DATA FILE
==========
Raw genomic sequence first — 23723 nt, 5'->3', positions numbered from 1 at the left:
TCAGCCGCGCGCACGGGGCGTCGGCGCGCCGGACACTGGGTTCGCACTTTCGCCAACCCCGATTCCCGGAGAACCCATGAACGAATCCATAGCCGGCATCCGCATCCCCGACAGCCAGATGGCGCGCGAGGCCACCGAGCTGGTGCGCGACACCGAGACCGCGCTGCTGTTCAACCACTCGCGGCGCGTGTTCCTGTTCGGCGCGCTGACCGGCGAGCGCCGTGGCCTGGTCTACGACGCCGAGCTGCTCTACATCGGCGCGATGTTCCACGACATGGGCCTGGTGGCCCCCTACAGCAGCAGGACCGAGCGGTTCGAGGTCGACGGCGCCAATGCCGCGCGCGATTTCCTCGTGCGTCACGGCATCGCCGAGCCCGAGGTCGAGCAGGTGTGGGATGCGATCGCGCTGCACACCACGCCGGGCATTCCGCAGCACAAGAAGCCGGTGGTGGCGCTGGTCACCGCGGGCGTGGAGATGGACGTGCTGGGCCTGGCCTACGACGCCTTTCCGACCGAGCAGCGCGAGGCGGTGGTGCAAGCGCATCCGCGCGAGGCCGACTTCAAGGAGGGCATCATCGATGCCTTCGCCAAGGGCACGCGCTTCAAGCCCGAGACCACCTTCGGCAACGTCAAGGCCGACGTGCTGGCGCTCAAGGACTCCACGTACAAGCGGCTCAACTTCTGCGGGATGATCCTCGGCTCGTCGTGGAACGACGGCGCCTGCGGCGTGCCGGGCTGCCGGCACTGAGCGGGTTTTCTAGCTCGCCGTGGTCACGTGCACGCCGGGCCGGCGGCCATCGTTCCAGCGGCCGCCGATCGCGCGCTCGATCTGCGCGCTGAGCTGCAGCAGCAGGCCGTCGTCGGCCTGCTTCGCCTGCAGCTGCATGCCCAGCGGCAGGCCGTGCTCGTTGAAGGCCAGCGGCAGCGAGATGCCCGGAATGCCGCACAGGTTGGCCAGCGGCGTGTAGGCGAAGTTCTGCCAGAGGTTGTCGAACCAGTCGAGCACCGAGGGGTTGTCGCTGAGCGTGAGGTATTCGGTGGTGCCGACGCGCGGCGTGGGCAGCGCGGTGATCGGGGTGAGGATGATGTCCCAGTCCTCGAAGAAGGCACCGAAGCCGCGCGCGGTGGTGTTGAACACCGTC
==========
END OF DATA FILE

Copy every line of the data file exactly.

Raw genomic sequence first — 23723 nt, 5'->3', positions numbered from 1 at the left:
TCAGCCGCGCGCACGGGGCGTCGGCGCGCCGGACACTGGGTTCGCACTTTCGCCAACCCCGATTCCCGGAGAACCCATGAACGAATCCATAGCCGGCATCCGCATCCCCGACAGCCAGATGGCGCGCGAGGCCACCGAGCTGGTGCGCGACACCGAGACCGCGCTGCTGTTCAACCACTCGCGGCGCGTGTTCCTGTTCGGCGCGCTGACCGGCGAGCGCCGTGGCCTGGTCTACGACGCCGAGCTGCTCTACATCGGCGCGATGTTCCACGACATGGGCCTGGTGGCCCCCTACAGCAGCAGGACCGAGCGGTTCGAGGTCGACGGCGCCAATGCCGCGCGCGATTTCCTCGTGCGTCACGGCATCGCCGAGCCCGAGGTCGAGCAGGTGTGGGATGCGATCGCGCTGCACACCACGCCGGGCATTCCGCAGCACAAGAAGCCGGTGGTGGCGCTGGTCACCGCGGGCGTGGAGATGGACGTGCTGGGCCTGGCCTACGACGCCTTTCCGACCGAGCAGCGCGAGGCGGTGGTGCAAGCGCATCCGCGCGAGGCCGACTTCAAGGAGGGCATCATCGATGCCTTCGCCAAGGGCACGCGCTTCAAGCCCGAGACCACCTTCGGCAACGTCAAGGCCGACGTGCTGGCGCTCAAGGACTCCACGTACAAGCGGCTCAACTTCTGCGGGATGATCCTCGGCTCGTCGTGGAACGACGGCGCCTGCGGCGTGCCGGGCTGCCGGCACTGAGCGGGTTTTCTAGCTCGCCGTGGTCACGTGCACGCCGGGCCGGCGGCCATCGTTCCAGCGGCCGCCGATCGCGCGCTCGATCTGCGCGCTGAGCTGCAGCAGCAGGCCGTCGTCGGCCTGCTTCGCCTGCAGCTGCATGCCCAGCGGCAGGCCGTGCTCGTTGAAGGCCAGCGGCAGCGAGATGCCCGGAATGCCGCACAGGTTGGCCAGCGGCGTGTAGGCGAAGTTCTGCCAGAGGTTGTCGAACCAGTCGAGCACCGAGGGGTTGTCGCTGAGCGTGAGGTATTCGGTGGTGCCGACGCGCGGCGTGGGCAGCGCGGTGATCGGGGTGAGGATGATGTCCCAGTCCTCGAAGAAGGCACCGAAGCCGCGCGCGGTGGTGTTGAACACCGTC